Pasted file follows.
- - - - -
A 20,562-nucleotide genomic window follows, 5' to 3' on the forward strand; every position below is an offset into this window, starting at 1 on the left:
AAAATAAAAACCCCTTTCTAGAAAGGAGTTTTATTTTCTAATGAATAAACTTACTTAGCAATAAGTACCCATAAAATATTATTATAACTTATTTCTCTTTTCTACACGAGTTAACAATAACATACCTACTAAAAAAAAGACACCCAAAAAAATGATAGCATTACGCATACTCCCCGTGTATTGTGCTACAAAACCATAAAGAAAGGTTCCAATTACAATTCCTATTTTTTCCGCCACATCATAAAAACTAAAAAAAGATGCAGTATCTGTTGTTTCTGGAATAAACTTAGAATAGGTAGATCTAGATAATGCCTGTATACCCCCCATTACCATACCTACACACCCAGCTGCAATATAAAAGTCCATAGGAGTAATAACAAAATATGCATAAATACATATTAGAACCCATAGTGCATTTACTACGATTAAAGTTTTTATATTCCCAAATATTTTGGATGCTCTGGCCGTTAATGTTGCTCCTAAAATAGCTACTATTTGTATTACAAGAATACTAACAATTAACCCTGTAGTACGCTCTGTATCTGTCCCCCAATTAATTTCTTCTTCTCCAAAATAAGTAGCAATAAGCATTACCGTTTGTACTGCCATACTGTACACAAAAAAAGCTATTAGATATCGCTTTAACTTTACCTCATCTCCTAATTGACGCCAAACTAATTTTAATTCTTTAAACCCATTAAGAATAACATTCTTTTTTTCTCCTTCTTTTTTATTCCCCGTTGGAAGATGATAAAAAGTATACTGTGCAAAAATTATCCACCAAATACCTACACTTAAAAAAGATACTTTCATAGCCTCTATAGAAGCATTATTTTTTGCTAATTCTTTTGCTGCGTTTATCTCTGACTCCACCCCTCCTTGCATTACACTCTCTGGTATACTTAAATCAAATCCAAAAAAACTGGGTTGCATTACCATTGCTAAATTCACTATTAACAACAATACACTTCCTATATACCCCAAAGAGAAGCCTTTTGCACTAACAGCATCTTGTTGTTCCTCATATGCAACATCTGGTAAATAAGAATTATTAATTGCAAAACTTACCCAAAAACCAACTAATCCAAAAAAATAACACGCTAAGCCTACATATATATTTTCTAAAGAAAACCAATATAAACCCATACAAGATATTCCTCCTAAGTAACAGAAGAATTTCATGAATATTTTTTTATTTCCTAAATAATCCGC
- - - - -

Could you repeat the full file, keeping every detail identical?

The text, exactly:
A 20,562-nucleotide genomic window follows, 5' to 3' on the forward strand; every position below is an offset into this window, starting at 1 on the left:
AAAATAAAAACCCCTTTCTAGAAAGGAGTTTTATTTTCTAATGAATAAACTTACTTAGCAATAAGTACCCATAAAATATTATTATAACTTATTTCTCTTTTCTACACGAGTTAACAATAACATACCTACTAAAAAAAAGACACCCAAAAAAATGATAGCATTACGCATACTCCCCGTGTATTGTGCTACAAAACCATAAAGAAAGGTTCCAATTACAATTCCTATTTTTTCCGCCACATCATAAAAACTAAAAAAAGATGCAGTATCTGTTGTTTCTGGAATAAACTTAGAATAGGTAGATCTAGATAATGCCTGTATACCCCCCATTACCATACCTACACACCCAGCTGCAATATAAAAGTCCATAGGAGTAATAACAAAATATGCATAAATACATATTAGAACCCATAGTGCATTTACTACGATTAAAGTTTTTATATTCCCAAATATTTTGGATGCTCTGGCCGTTAATGTTGCTCCTAAAATAGCTACTATTTGTATTACAAGAATACTAACAATTAACCCTGTAGTACGCTCTGTATCTGTCCCCCAATTAATTTCTTCTTCTCCAAAATAAGTAGCAATAAGCATTACCGTTTGTACTGCCATACTGTACACAAAAAAAGCTATTAGATATCGCTTTAACTTTACCTCATCTCCTAATTGACGCCAAACTAATTTTAATTCTTTAAACCCATTAAGAATAACATTCTTTTTTTCTCCTTCTTTTTTATTCCCCGTTGGAAGATGATAAAAAGTATACTGTGCAAAAATTATCCACCAAATACCTACACTTAAAAAAGATACTTTCATAGCCTCTATAGAAGCATTATTTTTTGCTAATTCTTTTGCTGCGTTTATCTCTGACTCCACCCCTCCTTGCATTACACTCTCTGGTATACTTAAATCAAATCCAAAAAAACTGGGTTGCATTACCATTGCTAAATTCACTATTAACAACAATACACTTCCTATATACCCCAAAGAGAAGCCTTTTGCACTAACAGCATCTTGTTGTTCCTCATATGCAACATCTGGTAAATAAGAATTATTAATTGCAAAACTTACCCAAAAACCAACTAATCCAAAAAAATAACACGCTAAGCCTACATATATATTTTCTAAAGAAAACCAATATAAACCCATACAAGATATTCCTCCTAAGTAACAGAAGAATTTCATGAATATTTTTTTATTTCCTAAATAATCCGC